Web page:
Mitrovic is not quite as decorated as any of those players. He’s certainly a great goal scorer; he can hold up the ball well and can sometimes dribble the ball well, plus occasionally find a pass. But he isn’t Haaland, and we sold Mitrovic for £1m less. He certainly isn’t Raheem, and he was more £3 million cheaper. I know that the rise of Saudi influence in the game is a blip, but when you consider the way the player was acting throughout the summer, the reputation he had with referees and his general all-round ability, this is not a deal to turn down.
Raul’s short-term potential
The issue though, was not justifying the deal, it was always about finding a replacement and living without him. As soon as Raul Jiminez came in, I knew that he was an instantly more traditionally recognisable Fulham centre-forward. He links up play beautifully, he can score from anywhere, and he plays with integrity. This is a player that I can get behind and fall for because he is technically gifted and will be brilliant for our forward-thinking wingers and central attacking midfielders.
Watching clips of Jota and Jimenez tear teams to pieces at Wolves can be something we look to replicate at Fulham, if Pereira is up to the task. And he can turn the ball in behind to Wilson or Willian within the coming weeks, he will just need time to learn his teammates’ traits. He is also another South American to add to the group and the signing of Traore will help him remember when he played some of his best football as he integrates into the team.
A lot of people will say that the head injury has impacted him, and they might be right. But an injury like that will sometimes make you wilier, more street-wise and smarter as a centre-forward. Mitrovic was always going up for everything and making a nuisance of himself, at times to the team’s detriment, but mostly to good effect. Raul Jiminez will not throw himself about quite like that, he will be foxier and smarter with his positioning in holding up the ball and getting in behind, he’ll be silky smooth and irresistible to the eye, and that is the way this Marco Silva team is going. We needed Mitrovic in the Championship, and he needed to prove himself in the Prem. And Fulham can do it without it, as proven for large parts of last season.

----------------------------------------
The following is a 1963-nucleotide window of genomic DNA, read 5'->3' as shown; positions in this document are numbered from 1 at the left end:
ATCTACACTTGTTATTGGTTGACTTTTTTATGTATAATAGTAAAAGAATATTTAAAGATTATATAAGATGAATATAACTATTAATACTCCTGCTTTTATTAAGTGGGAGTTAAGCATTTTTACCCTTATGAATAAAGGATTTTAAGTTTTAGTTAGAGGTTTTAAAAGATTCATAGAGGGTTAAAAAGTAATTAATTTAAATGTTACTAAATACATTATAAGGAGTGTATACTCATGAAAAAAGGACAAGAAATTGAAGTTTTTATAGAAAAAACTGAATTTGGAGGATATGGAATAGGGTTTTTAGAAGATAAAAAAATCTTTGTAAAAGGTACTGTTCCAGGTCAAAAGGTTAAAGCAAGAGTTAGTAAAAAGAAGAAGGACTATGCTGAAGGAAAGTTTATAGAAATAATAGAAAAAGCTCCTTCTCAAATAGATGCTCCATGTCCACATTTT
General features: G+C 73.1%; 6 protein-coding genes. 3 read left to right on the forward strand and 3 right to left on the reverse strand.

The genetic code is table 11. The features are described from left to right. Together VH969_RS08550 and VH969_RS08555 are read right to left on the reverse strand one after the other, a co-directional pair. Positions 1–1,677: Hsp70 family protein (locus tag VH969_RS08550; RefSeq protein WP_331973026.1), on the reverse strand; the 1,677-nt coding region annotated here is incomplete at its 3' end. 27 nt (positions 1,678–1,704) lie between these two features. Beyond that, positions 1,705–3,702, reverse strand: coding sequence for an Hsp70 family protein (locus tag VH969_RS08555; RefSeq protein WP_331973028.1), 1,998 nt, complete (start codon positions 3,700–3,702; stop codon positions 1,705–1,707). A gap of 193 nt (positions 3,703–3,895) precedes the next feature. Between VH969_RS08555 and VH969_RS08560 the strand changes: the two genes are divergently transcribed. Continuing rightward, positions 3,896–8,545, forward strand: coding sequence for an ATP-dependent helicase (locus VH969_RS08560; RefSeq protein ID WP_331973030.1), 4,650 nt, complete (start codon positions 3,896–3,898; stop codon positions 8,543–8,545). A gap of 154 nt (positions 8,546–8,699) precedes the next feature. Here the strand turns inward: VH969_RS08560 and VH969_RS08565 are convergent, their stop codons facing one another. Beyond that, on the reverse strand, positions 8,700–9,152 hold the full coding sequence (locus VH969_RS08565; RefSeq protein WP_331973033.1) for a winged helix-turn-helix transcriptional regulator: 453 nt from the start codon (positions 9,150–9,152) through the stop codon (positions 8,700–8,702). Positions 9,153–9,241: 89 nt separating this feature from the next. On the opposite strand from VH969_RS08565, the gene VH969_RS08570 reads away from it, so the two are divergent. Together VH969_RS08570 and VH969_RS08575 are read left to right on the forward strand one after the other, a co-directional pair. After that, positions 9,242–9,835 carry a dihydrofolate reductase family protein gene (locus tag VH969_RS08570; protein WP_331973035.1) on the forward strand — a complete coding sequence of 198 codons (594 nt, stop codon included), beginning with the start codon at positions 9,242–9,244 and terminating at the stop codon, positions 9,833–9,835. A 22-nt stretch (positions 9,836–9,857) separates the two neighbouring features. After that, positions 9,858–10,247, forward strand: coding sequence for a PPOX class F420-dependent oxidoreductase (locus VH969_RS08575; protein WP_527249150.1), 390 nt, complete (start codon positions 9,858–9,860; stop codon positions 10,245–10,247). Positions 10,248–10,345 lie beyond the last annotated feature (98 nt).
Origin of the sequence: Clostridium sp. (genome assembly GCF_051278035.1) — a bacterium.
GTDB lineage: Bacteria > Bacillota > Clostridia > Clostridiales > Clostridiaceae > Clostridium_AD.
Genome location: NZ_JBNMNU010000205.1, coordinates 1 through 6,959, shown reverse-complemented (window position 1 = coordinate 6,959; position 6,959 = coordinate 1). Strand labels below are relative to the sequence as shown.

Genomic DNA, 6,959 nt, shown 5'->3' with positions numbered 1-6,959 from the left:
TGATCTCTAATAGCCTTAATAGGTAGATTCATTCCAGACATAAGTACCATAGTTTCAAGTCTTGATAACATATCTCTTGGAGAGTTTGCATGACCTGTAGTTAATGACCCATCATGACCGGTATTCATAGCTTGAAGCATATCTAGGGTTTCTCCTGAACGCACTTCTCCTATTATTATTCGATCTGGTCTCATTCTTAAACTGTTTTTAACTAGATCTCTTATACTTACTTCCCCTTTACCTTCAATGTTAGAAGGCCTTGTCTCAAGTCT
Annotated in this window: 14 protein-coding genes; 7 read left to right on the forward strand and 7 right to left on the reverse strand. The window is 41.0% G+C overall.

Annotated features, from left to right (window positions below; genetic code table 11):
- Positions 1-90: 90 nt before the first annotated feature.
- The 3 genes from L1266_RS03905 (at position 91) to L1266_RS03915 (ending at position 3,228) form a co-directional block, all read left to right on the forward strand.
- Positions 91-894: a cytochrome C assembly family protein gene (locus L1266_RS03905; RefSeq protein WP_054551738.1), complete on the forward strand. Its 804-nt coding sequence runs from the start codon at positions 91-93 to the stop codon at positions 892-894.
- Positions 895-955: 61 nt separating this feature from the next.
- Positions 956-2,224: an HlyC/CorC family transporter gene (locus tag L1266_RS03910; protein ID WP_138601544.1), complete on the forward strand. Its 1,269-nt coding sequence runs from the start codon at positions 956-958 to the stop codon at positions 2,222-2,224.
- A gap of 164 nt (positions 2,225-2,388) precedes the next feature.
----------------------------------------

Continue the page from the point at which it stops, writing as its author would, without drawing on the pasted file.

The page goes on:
As the season goes it will become clear that Jimenez is not going to get 15 goals. But, in my view he will press from the front, he will get more assists that Mitro and he’ll likely get five or more goals. He may also allow for other strikers to come into the first team more regularly. And Fulham need players who play for the team and move us away from focusing on a talisman. That is what successful Fulham teams do and have always done.
Marco Silva’s men will become stronger together now that their main man is gone. Muniz and Vinicius will now feel like they are capable of being the new number nine as well. Yes, letting go is hard, especially when you are letting go of someone who the team was built around for large parts of the last two seasons, but it is for the good of the team. When Manchester United lost Ronaldo to Real Madrid they took time to regroup and won the title again a year later. Kane has just left for Bayern, and Spurs already look more likely than ever to qualify for Champions League next year. It is all part of the process. Sure, you can’t replace the impact of those individual players, but in the Oakland A style of recruitment, you recreate them in the aggregate by improving the players you have or adding two to three players that strengthen the depth.
Mitrovic will always be loved at Fulham, and if he had chosen to stay, he would have been a Fulham legend. But it’s because of his rogue nature as a player and person that I never allowed myself to completely fall for him, he still had to prove something to me, which is something I just can’t articulate. He was emotionally draining at times (penalties), and emotionally uplifting more often than not. But, there was just something about him that I couldn’t put my finger on. I guess I may have always known he’s the kind of guy who would jump ship at a club on the up and move to a club in Saudi Arabia. He will be sorely missed, but for a club that usually let’s go of its talent, we should be in for more success without him, it just might take a while. Sit tight, it will be better in time.